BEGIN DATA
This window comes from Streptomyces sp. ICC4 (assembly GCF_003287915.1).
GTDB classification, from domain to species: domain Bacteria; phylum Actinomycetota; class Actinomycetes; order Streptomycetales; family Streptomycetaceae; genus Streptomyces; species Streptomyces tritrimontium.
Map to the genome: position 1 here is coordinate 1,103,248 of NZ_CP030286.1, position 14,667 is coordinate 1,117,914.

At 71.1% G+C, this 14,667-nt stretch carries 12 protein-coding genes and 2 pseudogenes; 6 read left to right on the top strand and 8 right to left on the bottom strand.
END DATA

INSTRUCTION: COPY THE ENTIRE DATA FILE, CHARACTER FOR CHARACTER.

This window comes from Streptomyces sp. ICC4 (assembly GCF_003287915.1).
GTDB classification, from domain to species: domain Bacteria; phylum Actinomycetota; class Actinomycetes; order Streptomycetales; family Streptomycetaceae; genus Streptomyces; species Streptomyces tritrimontium.
Map to the genome: position 1 here is coordinate 1,103,248 of NZ_CP030286.1, position 14,667 is coordinate 1,117,914.

At 71.1% G+C, this 14,667-nt stretch carries 12 protein-coding genes and 2 pseudogenes; 6 read left to right on the top strand and 8 right to left on the bottom strand.